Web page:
April 18, 2014

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Popular Websites Vulnerable to Cross-Site Request Forgery Attacks

Update Oct 15, 2008 We’ve modified the paper to reflect the fact that the New York Times has fixed this problem. We also clarified that our server-side protection techniques do not protect against active network attackers.

Update Oct 1, 2008 The New York Times has fixed this problem. All of the problems mentioned below have now been fixed.

Today Ed Felten and I (Bill Zeller) are announcing four previously unpublished Cross-Site Request Forgery (CSRF) vulnerabilities. We’ve described these attacks in detail in a technical report titled Cross-Site Request Forgeries: Exploitation and Prevention.

We found four major vulnerabilities on four different sites. These vulnerabilities include what we believe is the first CSRF vulnerability that allows the transfer of funds from a financial institution. We contacted all the sites involved and gave them ample time to correct these issues. Three of these sites have fixed the vulnerabilities listed below, one has not.

CSRF vulnerabilities occur when a website allows an authenticated user to perform a sensitive action but does not verify that the user herself is invoking that action. The key to understanding CSRF attacks is to recognize that websites typically don’t verify that a request came from an authorized user. Instead they verify only that the request came from the browser of an authorized user. Because browsers run code sent by multiple sites, there is a danger that one site will (unbeknownst to the user) send a request to a second site, and the second site will mistakenly think that the user authorized the request.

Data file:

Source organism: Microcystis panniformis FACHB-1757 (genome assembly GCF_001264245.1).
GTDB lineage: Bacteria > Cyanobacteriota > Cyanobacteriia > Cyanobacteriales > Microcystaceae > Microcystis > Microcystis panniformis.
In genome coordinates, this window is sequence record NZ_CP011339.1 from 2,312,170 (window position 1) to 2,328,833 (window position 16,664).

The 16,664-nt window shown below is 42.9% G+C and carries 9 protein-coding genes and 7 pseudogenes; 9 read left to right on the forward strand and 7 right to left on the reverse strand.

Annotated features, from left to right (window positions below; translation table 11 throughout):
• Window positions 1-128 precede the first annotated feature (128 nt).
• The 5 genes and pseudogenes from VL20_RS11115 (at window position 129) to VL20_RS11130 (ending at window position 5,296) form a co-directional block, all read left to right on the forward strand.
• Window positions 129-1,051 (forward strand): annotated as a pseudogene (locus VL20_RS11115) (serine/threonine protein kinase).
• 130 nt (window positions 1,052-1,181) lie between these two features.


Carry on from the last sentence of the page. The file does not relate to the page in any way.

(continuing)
If a user visits an attacker’s website, the attacker can force the user’s browser to send a request to a page that performs a sensitive action on behalf of the user. The target website sees a request coming from an authenticated user and happily performs some action, whether it was invoked by the user or not. CSRF attacks have been confused with Cross-Site Scripting (XSS) attacks, but they are very different. A site completely protected from XSS is still vulnerable to CSRF attacks if no protections are taken. For more background on CSRF, see Shiflett, Grossman, Wikipedia, or OWASP.

We describe the four vulnerabilities below:

1. ING Direct (ingdirect.com)

Status: Fixed

We found a vulnerability on ING’s website that allowed additional accounts to be created on behalf of an arbitrary user. We were also able to transfer funds out of users’ bank accounts. We believe this is the first CSRF vulnerability to allow the transfer of funds from a financial institution. Specific details are described in our paper.

2. YouTube (youtube.com)

Status: Fixed

We discovered CSRF vulnerabilities in nearly every action a user could perform on YouTube. An attacker could have added videos to a user’s "Favorites," added himself to a user’s "Friend" or "Family" list, sent arbitrary messages on the user’s behalf, flagged videos as inappropriate, automatically shared a video with a user’s contacts, subscribed a user to a "channel" (a set of videos published by one person or group) and added videos to a user’s "QuickList" (a list of videos a user intends to watch at a later point). Specific details are described in our paper.

3. MetaFilter (metafilter.com)

Status: Fixed

A vulnerability existed on Metafilter that allowed an attacker to take control of a user’s account. A forged request could be used to set a user’s email address to the attacker’s address. A second forged request could then be used to activate the "Forgot Password" action, which would send the user’s password to the attacker’s email address. Specific details are described in our paper.